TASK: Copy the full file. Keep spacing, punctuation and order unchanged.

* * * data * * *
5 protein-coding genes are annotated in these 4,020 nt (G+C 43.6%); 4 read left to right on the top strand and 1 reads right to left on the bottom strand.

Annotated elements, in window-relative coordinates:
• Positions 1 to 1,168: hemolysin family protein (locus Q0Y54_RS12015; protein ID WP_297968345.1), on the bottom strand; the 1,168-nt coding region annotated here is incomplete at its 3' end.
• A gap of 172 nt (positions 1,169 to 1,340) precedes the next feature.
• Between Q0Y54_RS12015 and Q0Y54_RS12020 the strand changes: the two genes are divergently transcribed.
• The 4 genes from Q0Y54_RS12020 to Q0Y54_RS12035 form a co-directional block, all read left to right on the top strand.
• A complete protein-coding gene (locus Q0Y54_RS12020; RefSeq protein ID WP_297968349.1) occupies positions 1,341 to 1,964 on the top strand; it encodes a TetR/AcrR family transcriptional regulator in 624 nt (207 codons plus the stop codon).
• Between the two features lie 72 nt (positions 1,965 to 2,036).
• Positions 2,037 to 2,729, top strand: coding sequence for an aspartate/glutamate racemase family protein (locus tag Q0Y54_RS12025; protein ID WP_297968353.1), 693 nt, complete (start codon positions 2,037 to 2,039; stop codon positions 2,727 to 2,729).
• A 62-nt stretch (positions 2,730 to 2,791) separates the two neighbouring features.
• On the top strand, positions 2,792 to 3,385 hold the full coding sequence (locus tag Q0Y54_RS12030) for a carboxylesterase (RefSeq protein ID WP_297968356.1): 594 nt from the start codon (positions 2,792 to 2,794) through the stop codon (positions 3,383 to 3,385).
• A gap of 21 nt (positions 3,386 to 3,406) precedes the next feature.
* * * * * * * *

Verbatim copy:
5 protein-coding genes are annotated in these 4,020 nt (G+C 43.6%); 4 read left to right on the top strand and 1 reads right to left on the bottom strand.

Annotated elements, in window-relative coordinates:
• Positions 1 to 1,168: hemolysin family protein (locus Q0Y54_RS12015; protein ID WP_297968345.1), on the bottom strand; the 1,168-nt coding region annotated here is incomplete at its 3' end.
• A gap of 172 nt (positions 1,169 to 1,340) precedes the next feature.
• Between Q0Y54_RS12015 and Q0Y54_RS12020 the strand changes: the two genes are divergently transcribed.
• The 4 genes from Q0Y54_RS12020 to Q0Y54_RS12035 form a co-directional block, all read left to right on the top strand.
• A complete protein-coding gene (locus Q0Y54_RS12020; RefSeq protein ID WP_297968349.1) occupies positions 1,341 to 1,964 on the top strand; it encodes a TetR/AcrR family transcriptional regulator in 624 nt (207 codons plus the stop codon).
• Between the two features lie 72 nt (positions 1,965 to 2,036).
• Positions 2,037 to 2,729, top strand: coding sequence for an aspartate/glutamate racemase family protein (locus tag Q0Y54_RS12025; protein ID WP_297968353.1), 693 nt, complete (start codon positions 2,037 to 2,039; stop codon positions 2,727 to 2,729).
• A 62-nt stretch (positions 2,730 to 2,791) separates the two neighbouring features.
• On the top strand, positions 2,792 to 3,385 hold the full coding sequence (locus tag Q0Y54_RS12030) for a carboxylesterase (RefSeq protein ID WP_297968356.1): 594 nt from the start codon (positions 2,792 to 2,794) through the stop codon (positions 3,383 to 3,385).
• A gap of 21 nt (positions 3,386 to 3,406) precedes the next feature.